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1924_The Art of Public Speaking

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We have opportunities in our organization for more men like him. Read the following. Do you want $200 a week? W. S. Cooper easier for them to do so than to speak extemporaneously. It is said that Roscoe Conkling could repeat his manuscript verbatim after having read it but once or twice; and Emory A. Storrs was able, so it is reported, to reproduce a speech just as he had written it without reading it over again. But such letter-perfect delivery is possible only to those of abnormal memories. Moreover, it is not desirable—it makes the speech rigid, whereas it ought to be flexible. The commanding reason for such thorough preparation is that the speaker shall become the master of his subject. Indeed, he should be able to answer almost any question that a hearer may ask him. It is, in fact, a good plan for the speaker early in his address to request anybody in the audience to rise and ask questions about matters not clear to the inquirer, provided the information is sought at the time the speaker is discussing that particular sub- ject. The answer should be given clearly and in good temper, and the questioner asked, in turn, whether he is satisfied. Have no fear that partisan opponents or contentious persons will make trick queries or impertinent interruptions for the purpose of confusing or embarrassing the speaker; that seldom happens, and when it does, the audience instantly detects it and takes care of the situation. There is nothing finer than the sense of fair play which animates an American audience when it feels that a speaker is sincere and informed and trying only to help the hearers to right conclusions. So keep in good humor, let nothing irritate you, de- pend upon the instinct, justice and appreciation of your hearers. Targets for Eloquence The extensive preparation described is, of course, not necessary when you are already well informed on the subject to be discussed. Take a lawyer who has made a specialty of some particular branch of his profession, or a business man who knows his line from top to bottom, or a scientist with broad and exact information, or a preacher who keeps abreast of the times— such men have been preparing all their lives to speak informingly. Yet even they need to freshen themselves somewhat before undertaking to instruct their fellow citi- zens. The speech well in hand as to facts and argument, the manuscript out of mind— after all, the manuscript is only one stage in the process of producing the speech—the speaker takes the platform. Here comes the next rule, which, indeed, must be followed from first to last; but which can be stated more effectively at this point, per- haps, rather than earlier in the article. Make every sentence so plain that the dullest or most uninformed person in the audience cannot fail to understand the meaning of what is said. Have constantly in mind Von Moltke's dictum that whatever can be misunderstood will be misunderstood. So use the simplest words that can express your thought, and put them in such order that they do express your thought. It is a good practice to pick out the least intelligent looking person in the audience and strive to make that person interested in your argument. This can be done only by lucid statement of fact and clear reasoning. An even better method is, center your talk on some small boy or girl present with parents. Say to yourself—say out loud to your audience, if you like—that you will try to be so plain that the child will understand and remember your explanation of the question discussed and after the meeting be able to tell what you have said. This means, of course, that big or uncom- mon words must be avoided. Beware of adjectives—they are dangerous stimulants, to be used sparingly and with caution. Refrain from what is called rhetoric. Shun the ornate. Never try to be eloquent. Eloquence is the natural product of full knowledge, simple statement, deep feeling and ripe occasion—it comes spontaneously and is not to be manufactured, like a hat or a shovel. Too much emphasis cannot be put upon this rule of clearness, since if you are not understood or are misunderstood the purpose of the speech has failed; better not to have spoken at all. And, of course, you cannot expect others to get your meaning if you are not sure of it yourself. This takes us back to preparation, the completeness of which is basic. But in the effort to be clear and plain, do not try to talk down to your audience. That is fatal. The loftiest theme can be treated best in simplest terms. Take, for example, the Sermon on the Mount or, indeed, any of the teachings of Jesus, who, considered exclusively from the human point of view, was the supreme master of the art of public address. Or take Paul's speech to the Athenians on Mars' Hill, the finest example of oratory ever delivered by mortal man; or, not far below Paul's masterpiece, that of Lincoln at Gettysburg. All these sermons and speeches were exalted, yet all of them were in the language of the common people. So pitch your speech on the highest plane. The heart and mind of the humblest man yearn for better and nobler things, and the mass instinct and intellect tend upward. After a notable success at a big meeting in one of our great cities the speaker was asked whether he made that kind of speech to country gatherings. "I try to make a better one," he answered. But are you not afraid you will talk over the heads of your audience?" "No," said he. "I have spoken at crossroads, in barns and blacksmith shops, and never yet have I faced an American audience that I felt that I could talk up to— that is, the audience always has impressed me as really wanting something higher and finer than I am able to give them." To the supreme end of being understood, stick to the subject. Do not go off on side issues. Digression is perilous. It distracts attention, which is hard to recover and sometimes never is recovered. Side remarks may be diverting, but are obstacles in the current of the argument. Unless you are naturally witty and have a gift for story-telling, do not try to be funny or to tell an anecdote. Few things are more distressing and even painful than such attempts at humor by one who cannot carry it off well. Even those who have that entertaining faculty should employ it rarely and with discretion. Misplaced Humor Long ago in a state in the Mississippi Valley a leading lawyer was also our Republican "keynoter" at the beginning of campaigns. He was very able, loved statistics and was a master of logic. His one defect was that he had no more humor than a stone. To remedy this, friends urged that he tell some funny stories. He grumbled, but agreed at last. However, he knew no such stories. So we collected several for him. Then came the big meeting where, during his speech, he was to tell them. It was held in the courthouse yard of a county seat. It was an old-fashioned political rally, and the paramount issue was the tariff. Thousands attended, nearly all farmers. Our hero poured figures and argument upon his audience for an hour or two, forgetting entirely his stories. At last a friend pulled his coattails and reminded him of his neglected humor. "Oh, yes," said he; and turning to the crowd, remarked with a grimace meant to be a pleasant smile, but more expressive of disgust, "Now, ladies and gentlemen, I will tell you some funny stories which my friends have collected for me." And he told them; for half an hour he told them, one after another. Not a laugh from the assembled multitude, not a smile. It was ghastly. Having finished, he laid down his notes— he could not remember the stories without notes—and, with a sigh of relief, said: "Now, ladies and gentlemen, I'll go on with my argument. As I was saying when I had to stop and tell those darned stories " The audience, with open mouths, wondered what it had all been about. Thereafter nobody ever made mention to that great lawyer of the circumstance or asked him to tell a story or make a joke. The late Jonathan P. Dolliver, a most captivating speaker and powerful debater, was so prolific in genuine fun that he kept vigilant watch over himself in this regard; only a very few of the enchanting drolleries that bubbled from him in private conversation ever got into his public utterances. These few are famous, such, for example, as his one-line description of the ineptitude Right now, today, I offer you an opportunity to be your own boss—to work just as many hours a day as you please—to start when you want to and quit when you want to—and earn $200 a week. These Are Facts Does that sound too good to be true? If it does, then let me tell you about W. S. Cooper, of Ohio, who was making only $3 a day. He accepted my offer. I gave him the same chance I am offering you. Now he makes as high as $700 a month and works only about five hours a day. You can do every bit as well as he did. If that isn't enough, then let me tell you about E. A. Sweet, of Michigan. He was an electrical engineer and didn't know anything about selling. In his first month's spare time he earned $243. Inside of six months he was making between $600 and $1,200 a month. J. R. Head, of Kansas, lives in a small town of 631 population. He was sick, broke, out of a job. He accepted my offer. At this new work he has made as high as $69.50 in one day. W. J. McCrary is another man I want to tell you about. His regular job paid him $2 a day, but this wonderful new work has enabled him to make $9,000 a year. Yes, and right this very minute you are being offered the same proposition that has made these men so successful. Do you want it? Do you want to earn $40 a day? A Clean, High-grade Dignified Business Have vou ever heard of Corner All-Weather Coats? They are advertised in all the leading magazines. 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Maybe You Are Worth $1,000 A Month Well, here is your chance to find out, for this is the same proposition that enabled George Garon to make a clear profit of $40 in his first day's work—the same proposition that gave R. W. Kreiger $20 net profit in a half hour. It is the same opportunity that gave A. B. Spencer $625 cash for one month's spare time. If you mail the coupon at the bottom of this ad I will show you the easiest, quickest, simplest plan for making money that you ever heard of. If you are interested in a chance to earn $200 a week and can devote all your time or only an hour or so a day to my proposition, write your name down below, cut out the coupon and mail it to me at once. You take no risk, and this may be the one outstanding opportunity of your life to earn more money than you ever thought possible. Find Out NOW! Remember, it doesn't cost you a penny. You don't agree to anything and you will have a chance to go right out and make big money. Do it. Don't wait. Get full details. Mail the coupon now. C. E. COMER, THE COMER N1FC. Co. Dept. B-612, Dayton, Ohio The Corner Mfg. Co. Dept. B-612, Dayton, Ohio Please tell me how I can make $200 a week as your representative. Send me complete details of your offer without any obligation to me whatsoever. Name Address L (Print or write plainly)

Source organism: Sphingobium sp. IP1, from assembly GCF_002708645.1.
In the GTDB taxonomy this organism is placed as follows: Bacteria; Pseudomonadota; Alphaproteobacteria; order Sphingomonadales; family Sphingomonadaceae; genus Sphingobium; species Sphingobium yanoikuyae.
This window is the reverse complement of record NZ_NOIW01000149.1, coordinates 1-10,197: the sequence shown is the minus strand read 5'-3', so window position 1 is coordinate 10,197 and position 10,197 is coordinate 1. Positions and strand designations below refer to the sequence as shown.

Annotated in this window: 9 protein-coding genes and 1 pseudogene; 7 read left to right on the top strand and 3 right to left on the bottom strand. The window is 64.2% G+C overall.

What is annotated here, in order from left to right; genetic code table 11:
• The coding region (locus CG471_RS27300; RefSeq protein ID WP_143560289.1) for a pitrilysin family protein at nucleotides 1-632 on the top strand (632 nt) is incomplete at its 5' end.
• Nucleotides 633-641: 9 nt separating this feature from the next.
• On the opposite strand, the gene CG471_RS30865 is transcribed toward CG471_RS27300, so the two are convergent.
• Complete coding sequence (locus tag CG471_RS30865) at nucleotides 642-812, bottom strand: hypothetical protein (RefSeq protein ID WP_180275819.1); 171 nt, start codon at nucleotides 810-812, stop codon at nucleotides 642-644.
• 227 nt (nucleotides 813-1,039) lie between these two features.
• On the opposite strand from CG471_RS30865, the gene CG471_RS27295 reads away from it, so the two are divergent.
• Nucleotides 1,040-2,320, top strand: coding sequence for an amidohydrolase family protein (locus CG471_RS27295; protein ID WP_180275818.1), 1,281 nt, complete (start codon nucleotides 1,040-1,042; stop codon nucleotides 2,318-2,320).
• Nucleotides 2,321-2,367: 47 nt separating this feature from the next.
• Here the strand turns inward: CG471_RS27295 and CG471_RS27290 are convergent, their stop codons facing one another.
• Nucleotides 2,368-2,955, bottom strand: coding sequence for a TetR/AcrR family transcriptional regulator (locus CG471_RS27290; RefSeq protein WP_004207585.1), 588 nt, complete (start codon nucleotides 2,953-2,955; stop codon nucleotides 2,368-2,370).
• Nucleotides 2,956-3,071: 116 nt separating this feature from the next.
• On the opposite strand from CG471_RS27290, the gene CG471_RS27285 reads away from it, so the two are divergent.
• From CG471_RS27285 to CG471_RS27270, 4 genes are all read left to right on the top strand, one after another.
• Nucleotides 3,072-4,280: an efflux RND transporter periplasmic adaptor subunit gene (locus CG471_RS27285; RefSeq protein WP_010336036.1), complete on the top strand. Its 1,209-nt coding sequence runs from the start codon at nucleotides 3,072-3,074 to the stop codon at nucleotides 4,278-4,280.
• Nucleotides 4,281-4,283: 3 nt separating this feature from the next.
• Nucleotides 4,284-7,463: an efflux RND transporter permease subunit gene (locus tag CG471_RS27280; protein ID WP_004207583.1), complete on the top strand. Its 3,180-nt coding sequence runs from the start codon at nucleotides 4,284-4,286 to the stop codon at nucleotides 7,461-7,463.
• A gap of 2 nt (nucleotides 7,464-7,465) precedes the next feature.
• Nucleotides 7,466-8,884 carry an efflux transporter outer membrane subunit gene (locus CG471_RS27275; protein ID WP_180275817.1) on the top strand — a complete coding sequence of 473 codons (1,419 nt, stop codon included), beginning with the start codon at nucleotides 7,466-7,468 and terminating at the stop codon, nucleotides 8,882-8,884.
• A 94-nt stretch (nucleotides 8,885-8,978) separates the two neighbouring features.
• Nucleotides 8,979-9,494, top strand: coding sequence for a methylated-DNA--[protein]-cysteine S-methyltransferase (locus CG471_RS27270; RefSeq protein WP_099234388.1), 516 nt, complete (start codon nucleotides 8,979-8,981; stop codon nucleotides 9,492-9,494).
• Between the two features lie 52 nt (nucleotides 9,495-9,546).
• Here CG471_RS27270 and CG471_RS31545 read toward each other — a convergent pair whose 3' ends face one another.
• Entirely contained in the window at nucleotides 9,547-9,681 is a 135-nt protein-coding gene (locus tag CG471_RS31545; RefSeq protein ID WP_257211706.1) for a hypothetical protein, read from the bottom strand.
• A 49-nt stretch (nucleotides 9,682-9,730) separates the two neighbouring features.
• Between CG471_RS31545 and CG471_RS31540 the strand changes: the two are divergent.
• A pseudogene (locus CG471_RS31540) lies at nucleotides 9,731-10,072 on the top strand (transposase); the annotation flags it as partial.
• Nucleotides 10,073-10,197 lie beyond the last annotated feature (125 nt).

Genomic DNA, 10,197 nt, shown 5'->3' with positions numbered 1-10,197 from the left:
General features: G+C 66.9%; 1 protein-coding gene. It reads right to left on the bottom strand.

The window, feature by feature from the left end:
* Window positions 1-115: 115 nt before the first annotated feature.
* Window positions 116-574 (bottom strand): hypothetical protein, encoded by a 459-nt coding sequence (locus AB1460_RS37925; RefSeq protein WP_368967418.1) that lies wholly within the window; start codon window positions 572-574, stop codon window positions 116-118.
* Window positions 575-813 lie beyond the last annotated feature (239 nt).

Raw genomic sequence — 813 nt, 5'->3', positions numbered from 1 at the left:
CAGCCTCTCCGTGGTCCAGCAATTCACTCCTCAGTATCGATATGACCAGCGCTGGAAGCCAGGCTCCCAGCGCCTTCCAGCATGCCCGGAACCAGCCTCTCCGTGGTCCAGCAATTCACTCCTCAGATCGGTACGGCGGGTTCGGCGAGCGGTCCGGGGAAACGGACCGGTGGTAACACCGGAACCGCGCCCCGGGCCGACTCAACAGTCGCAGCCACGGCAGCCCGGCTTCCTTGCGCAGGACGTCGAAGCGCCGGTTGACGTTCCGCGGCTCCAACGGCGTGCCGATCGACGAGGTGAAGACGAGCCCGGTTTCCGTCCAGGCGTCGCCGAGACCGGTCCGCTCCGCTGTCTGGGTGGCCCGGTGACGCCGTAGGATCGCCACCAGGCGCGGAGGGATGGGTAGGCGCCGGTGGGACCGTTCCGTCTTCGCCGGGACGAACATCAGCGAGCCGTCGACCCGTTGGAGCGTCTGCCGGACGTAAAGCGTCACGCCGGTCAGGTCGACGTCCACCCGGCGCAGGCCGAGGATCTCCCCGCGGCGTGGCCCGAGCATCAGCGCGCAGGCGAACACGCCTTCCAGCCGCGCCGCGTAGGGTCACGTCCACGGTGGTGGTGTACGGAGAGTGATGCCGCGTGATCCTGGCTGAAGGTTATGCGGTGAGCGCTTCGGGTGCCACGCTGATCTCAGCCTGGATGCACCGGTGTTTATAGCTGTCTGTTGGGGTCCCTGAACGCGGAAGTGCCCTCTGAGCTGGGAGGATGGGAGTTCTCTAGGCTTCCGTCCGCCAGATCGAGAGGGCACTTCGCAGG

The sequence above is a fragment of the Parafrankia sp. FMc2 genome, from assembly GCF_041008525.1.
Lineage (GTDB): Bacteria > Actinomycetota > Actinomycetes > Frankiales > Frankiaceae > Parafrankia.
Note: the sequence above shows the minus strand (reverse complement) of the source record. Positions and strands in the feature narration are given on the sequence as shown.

1924_The Art of Public Speaking